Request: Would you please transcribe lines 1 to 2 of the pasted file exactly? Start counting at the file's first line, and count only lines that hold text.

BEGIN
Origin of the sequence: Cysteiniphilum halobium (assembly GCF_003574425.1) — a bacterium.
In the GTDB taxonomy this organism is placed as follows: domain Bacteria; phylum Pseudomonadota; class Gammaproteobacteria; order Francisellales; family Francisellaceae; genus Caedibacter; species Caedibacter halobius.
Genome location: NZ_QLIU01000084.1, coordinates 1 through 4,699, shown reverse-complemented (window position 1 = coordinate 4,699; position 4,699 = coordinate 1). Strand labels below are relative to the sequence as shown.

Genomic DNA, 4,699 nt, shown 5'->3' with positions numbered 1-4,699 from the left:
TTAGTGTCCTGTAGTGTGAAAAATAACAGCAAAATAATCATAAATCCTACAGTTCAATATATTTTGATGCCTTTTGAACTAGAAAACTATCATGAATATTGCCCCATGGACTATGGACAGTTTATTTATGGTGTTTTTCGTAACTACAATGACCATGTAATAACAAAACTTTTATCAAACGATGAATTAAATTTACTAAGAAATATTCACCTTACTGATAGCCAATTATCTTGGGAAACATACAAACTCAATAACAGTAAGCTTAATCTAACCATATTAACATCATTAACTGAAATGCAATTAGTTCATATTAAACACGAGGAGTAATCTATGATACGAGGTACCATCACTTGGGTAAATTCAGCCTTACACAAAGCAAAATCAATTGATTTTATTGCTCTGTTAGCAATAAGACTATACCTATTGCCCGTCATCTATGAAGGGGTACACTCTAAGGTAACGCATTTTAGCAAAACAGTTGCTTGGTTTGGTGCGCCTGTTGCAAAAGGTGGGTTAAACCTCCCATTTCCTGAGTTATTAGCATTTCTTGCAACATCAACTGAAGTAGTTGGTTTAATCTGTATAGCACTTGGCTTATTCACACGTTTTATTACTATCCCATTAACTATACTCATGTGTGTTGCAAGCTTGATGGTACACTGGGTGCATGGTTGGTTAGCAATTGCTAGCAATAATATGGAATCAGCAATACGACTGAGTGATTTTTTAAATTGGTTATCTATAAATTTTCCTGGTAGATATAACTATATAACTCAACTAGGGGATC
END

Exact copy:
Origin of the sequence: Cysteiniphilum halobium (assembly GCF_003574425.1) — a bacterium.
In the GTDB taxonomy this organism is placed as follows: domain Bacteria; phylum Pseudomonadota; class Gammaproteobacteria; order Francisellales; family Francisellaceae; genus Caedibacter; species Caedibacter halobius.